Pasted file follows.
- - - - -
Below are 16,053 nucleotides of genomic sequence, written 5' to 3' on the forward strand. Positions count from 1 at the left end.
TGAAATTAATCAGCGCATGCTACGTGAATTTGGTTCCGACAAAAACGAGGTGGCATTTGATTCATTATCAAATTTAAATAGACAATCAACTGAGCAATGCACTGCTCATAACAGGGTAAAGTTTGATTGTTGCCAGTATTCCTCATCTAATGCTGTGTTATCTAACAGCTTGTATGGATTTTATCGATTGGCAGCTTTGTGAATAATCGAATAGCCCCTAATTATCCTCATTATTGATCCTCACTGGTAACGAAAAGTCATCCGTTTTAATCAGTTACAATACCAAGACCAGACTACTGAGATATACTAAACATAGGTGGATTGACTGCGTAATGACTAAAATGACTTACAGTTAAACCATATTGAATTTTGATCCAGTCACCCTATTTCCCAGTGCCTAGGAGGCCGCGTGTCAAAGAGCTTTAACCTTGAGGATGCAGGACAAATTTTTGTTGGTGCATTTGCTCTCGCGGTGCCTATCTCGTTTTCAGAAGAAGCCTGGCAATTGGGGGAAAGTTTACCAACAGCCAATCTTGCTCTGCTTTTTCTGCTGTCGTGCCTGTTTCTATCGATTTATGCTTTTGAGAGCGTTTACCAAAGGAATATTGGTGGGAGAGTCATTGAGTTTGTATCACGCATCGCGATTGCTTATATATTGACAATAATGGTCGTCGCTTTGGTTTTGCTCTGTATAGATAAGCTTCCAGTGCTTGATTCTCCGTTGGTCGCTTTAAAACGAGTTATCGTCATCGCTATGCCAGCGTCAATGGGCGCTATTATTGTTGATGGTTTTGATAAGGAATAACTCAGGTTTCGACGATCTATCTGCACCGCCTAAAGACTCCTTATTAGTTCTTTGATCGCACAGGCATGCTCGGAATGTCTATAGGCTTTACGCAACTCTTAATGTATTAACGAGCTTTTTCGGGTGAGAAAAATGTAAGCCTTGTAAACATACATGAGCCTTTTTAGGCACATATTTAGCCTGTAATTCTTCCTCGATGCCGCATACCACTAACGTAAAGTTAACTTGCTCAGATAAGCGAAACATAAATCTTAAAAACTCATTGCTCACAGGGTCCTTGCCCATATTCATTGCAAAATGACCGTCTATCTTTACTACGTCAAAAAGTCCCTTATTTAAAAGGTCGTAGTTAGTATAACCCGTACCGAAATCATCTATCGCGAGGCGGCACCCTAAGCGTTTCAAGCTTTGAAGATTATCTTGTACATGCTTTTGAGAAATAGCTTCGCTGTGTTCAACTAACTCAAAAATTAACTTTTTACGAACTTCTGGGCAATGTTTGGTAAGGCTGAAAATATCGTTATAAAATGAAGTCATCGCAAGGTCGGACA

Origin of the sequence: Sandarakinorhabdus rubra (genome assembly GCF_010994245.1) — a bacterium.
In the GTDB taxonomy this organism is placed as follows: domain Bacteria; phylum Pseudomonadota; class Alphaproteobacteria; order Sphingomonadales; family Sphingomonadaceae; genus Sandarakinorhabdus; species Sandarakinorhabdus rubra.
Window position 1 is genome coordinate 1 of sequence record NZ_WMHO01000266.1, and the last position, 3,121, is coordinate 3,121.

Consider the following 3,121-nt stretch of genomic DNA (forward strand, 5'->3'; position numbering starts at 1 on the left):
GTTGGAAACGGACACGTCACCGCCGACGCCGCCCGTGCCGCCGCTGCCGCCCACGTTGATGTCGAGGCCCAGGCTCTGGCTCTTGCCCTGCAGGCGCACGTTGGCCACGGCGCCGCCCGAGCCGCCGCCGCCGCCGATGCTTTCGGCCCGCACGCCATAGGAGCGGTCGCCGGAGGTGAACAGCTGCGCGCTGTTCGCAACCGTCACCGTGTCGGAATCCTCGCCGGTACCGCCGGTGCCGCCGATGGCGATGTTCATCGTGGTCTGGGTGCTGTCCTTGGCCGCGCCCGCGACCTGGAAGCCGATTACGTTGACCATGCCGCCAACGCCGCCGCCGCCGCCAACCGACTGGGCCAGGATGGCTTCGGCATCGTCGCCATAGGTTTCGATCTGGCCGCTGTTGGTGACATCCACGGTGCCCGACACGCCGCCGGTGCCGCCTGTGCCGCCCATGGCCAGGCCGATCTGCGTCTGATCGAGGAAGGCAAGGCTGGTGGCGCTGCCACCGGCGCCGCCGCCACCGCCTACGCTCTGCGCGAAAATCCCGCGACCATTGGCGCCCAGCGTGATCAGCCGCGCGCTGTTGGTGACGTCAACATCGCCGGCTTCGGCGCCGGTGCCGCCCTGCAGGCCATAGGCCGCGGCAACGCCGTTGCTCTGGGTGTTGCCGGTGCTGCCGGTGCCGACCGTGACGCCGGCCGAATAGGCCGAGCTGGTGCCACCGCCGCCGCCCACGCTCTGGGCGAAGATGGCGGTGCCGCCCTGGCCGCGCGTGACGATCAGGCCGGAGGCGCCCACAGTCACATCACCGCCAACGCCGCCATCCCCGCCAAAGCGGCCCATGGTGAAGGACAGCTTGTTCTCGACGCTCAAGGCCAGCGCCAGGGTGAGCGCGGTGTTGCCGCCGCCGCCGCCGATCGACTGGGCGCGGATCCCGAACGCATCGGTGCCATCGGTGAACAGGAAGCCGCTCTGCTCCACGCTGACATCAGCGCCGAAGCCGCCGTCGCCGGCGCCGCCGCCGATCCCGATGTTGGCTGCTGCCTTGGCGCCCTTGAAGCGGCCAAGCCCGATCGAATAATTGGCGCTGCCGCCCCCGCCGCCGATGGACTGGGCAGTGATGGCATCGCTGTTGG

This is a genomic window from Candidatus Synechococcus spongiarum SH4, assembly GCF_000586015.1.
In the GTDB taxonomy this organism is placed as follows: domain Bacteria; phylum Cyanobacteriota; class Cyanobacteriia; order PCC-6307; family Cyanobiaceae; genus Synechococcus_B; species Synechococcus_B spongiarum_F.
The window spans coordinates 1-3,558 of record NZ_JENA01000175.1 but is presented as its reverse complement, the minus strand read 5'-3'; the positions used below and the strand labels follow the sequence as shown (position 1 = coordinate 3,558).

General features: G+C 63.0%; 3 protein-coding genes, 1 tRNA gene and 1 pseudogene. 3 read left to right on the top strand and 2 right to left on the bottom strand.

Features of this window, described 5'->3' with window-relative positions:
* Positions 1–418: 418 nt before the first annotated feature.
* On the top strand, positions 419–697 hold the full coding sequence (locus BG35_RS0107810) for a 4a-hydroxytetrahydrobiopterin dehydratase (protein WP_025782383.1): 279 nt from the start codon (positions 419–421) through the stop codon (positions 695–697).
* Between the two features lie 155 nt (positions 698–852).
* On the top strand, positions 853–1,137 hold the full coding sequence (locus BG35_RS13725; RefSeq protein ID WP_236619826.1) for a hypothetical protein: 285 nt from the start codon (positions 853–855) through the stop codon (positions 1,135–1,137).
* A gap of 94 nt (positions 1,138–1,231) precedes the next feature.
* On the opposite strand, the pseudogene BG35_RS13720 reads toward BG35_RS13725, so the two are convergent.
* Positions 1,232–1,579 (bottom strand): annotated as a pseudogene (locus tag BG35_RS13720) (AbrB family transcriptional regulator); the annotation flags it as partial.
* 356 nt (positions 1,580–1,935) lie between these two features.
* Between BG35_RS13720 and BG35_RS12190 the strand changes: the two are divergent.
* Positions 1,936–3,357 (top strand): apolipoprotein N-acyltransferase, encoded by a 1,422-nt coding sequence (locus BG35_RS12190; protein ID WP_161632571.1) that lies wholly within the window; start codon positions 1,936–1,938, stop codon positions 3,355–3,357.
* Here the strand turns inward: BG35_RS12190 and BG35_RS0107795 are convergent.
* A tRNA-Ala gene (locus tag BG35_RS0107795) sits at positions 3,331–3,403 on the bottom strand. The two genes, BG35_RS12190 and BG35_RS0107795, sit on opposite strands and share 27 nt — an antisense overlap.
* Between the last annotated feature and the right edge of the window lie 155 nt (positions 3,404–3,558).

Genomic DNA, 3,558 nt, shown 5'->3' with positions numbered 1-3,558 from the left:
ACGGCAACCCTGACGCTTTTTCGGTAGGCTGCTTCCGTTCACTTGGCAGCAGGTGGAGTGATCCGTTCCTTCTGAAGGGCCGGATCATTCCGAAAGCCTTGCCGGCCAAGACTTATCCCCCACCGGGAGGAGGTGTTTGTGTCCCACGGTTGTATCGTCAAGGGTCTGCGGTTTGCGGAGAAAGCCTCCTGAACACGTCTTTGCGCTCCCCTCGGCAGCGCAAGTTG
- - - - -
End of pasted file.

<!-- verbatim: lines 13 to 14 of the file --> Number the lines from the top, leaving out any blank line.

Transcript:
* Positions 1–418: 418 nt before the first annotated feature.
* On the top strand, positions 419–697 hold the full coding sequence (locus BG35_RS0107810) for a 4a-hydroxytetrahydrobiopterin dehydratase (protein WP_025782383.1): 279 nt from the start codon (positions 419–421) through the stop codon (positions 695–697).